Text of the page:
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Saks Ends ‘Poison Pill’ Provision

Luxe retailer Saks Inc. on Monday ended a “poison pill” provision in its shareholders’ rights plan that it had adopted last year to prevent a takeover.

Saks Inc. on Monday ended a “poison pill” provision in its shareholders’ rights plan that it had adopted last year to prevent a takeover.

The luxury retailer enacted the condition, meant to kick in if a single investor held more than 20 percent of its shares, in November 2008, shortly after Mexican billionaire Carlos Slim Helú upped his stake in the firm to 18.3 percent.

Chairman and chief executive officer Stephen I. Sadove said the rights plan had served its purpose and was no longer necessary because the firm increased a change-of-control threshold to 40 percent when it altered its revolving credit agreement on Nov. 23.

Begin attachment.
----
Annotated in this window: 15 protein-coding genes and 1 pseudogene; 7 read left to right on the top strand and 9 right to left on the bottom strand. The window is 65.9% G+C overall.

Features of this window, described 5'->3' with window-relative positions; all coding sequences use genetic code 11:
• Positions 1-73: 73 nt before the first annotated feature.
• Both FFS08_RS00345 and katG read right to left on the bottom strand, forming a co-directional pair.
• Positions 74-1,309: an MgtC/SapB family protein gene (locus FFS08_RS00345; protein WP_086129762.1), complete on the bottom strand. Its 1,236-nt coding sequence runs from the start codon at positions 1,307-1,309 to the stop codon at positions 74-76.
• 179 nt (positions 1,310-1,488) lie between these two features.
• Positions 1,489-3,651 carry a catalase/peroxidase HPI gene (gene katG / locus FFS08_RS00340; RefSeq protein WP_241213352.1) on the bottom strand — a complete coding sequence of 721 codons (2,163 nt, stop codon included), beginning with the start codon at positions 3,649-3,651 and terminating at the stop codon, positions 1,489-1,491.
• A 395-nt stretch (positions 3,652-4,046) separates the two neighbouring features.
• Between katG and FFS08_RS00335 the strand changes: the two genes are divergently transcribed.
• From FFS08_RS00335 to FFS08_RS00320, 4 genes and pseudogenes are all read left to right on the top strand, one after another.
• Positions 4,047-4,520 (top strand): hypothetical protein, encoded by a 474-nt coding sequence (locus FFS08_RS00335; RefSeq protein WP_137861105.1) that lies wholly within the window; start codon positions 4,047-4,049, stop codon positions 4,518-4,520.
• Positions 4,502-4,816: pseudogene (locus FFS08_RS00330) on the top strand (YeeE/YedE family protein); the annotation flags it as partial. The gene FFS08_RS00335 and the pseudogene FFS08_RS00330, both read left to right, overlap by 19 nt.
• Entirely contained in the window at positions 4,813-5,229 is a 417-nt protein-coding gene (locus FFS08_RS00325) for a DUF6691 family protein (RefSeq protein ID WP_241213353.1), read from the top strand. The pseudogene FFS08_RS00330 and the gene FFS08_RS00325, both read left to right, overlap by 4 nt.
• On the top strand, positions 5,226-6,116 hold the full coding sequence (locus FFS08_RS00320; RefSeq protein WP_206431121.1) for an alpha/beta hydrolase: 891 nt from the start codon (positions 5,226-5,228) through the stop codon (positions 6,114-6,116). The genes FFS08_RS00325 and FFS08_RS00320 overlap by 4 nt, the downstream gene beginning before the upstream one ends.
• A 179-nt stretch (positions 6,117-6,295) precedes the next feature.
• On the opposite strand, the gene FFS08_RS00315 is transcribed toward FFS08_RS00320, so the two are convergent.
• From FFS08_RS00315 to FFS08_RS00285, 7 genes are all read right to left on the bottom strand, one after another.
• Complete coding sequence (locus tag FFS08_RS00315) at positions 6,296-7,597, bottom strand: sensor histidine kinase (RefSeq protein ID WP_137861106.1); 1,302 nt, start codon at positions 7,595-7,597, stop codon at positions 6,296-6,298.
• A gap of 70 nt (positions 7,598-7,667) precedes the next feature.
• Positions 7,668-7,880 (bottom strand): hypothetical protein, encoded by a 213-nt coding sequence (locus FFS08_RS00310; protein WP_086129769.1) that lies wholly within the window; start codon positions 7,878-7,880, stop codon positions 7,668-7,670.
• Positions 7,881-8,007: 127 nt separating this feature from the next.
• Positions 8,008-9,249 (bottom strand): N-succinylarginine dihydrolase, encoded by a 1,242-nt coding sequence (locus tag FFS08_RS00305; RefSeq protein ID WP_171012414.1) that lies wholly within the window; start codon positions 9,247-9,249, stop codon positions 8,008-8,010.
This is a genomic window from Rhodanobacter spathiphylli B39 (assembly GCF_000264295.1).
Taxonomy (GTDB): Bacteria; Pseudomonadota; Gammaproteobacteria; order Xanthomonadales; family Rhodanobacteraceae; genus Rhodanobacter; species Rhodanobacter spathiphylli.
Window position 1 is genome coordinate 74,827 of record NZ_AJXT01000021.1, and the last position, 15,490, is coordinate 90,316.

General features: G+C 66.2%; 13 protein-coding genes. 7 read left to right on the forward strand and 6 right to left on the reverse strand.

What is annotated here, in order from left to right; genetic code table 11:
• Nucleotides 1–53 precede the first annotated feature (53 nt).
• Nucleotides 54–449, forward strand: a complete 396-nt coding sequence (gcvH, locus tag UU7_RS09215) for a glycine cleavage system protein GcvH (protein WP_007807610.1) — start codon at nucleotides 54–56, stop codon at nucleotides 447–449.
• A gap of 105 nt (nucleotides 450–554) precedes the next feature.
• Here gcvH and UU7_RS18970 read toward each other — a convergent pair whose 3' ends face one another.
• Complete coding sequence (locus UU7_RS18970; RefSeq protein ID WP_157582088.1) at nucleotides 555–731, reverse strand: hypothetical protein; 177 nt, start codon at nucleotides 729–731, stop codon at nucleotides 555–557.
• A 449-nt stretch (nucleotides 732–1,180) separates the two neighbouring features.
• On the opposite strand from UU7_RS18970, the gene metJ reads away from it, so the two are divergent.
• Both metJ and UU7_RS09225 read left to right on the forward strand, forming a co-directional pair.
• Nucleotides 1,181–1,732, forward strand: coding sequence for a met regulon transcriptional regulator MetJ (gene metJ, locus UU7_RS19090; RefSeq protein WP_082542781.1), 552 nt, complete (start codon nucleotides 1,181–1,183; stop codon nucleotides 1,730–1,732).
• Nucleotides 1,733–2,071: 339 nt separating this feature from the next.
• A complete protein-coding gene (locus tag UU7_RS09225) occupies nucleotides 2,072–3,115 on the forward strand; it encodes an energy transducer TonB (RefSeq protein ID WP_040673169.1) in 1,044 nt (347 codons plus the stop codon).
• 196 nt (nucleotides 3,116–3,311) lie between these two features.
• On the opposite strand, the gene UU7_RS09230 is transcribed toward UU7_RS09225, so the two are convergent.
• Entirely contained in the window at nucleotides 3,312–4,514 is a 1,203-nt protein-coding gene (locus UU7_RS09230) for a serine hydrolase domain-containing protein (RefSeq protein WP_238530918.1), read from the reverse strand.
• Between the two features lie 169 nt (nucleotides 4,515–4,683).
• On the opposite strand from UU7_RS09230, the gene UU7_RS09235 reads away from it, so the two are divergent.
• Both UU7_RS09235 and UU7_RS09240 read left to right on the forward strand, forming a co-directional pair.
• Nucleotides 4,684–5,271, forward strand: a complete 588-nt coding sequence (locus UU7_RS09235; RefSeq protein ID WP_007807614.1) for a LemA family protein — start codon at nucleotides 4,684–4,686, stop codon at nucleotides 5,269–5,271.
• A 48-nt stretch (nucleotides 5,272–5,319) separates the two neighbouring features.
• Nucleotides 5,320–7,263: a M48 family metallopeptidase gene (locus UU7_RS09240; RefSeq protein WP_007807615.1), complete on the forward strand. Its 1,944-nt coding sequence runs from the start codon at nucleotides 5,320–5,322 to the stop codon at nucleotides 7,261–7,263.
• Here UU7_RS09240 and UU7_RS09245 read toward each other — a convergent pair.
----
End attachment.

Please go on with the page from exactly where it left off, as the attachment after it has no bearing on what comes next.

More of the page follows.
In December 2008, Saks distributed a preferred share purchase right for each outstanding share of its common stock. The right would have only been redeemable if an investor acquired 20 percent or more of the firm’s shares and was designed to dilute such an acquirer’s stake. In a Securities and Exchange Commission filing at the time, the company said it had done so to “protect shareholders from coercive or otherwise unfair takeover tactics.”

Slim certified he had not taken the larger stake in the company to change or influence the retailer in his own SEC filing.